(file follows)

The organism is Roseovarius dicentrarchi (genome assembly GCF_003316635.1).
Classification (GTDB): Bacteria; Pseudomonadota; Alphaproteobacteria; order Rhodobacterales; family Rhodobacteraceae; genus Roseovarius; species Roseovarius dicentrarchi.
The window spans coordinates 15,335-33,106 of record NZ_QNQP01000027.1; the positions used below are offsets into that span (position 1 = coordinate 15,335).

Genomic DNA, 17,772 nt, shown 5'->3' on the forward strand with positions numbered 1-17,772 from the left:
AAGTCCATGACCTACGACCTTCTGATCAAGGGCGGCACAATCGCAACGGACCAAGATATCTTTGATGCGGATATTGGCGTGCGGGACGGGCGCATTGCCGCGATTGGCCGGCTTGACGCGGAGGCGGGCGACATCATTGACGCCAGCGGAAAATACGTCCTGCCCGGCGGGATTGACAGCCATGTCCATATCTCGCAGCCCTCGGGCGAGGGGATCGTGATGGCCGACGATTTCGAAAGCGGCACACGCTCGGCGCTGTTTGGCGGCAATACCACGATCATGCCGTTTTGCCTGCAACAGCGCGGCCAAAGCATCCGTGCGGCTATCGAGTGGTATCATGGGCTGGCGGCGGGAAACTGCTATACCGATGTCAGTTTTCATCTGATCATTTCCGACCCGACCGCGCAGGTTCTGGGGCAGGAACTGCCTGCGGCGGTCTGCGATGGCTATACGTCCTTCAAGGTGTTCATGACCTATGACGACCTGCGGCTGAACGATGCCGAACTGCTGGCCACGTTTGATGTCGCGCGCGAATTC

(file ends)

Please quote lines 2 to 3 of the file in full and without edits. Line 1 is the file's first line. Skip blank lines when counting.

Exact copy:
Classification (GTDB): Bacteria; Pseudomonadota; Alphaproteobacteria; order Rhodobacterales; family Rhodobacteraceae; genus Roseovarius; species Roseovarius dicentrarchi.
The window spans coordinates 15,335-33,106 of record NZ_QNQP01000027.1; the positions used below are offsets into that span (position 1 = coordinate 15,335).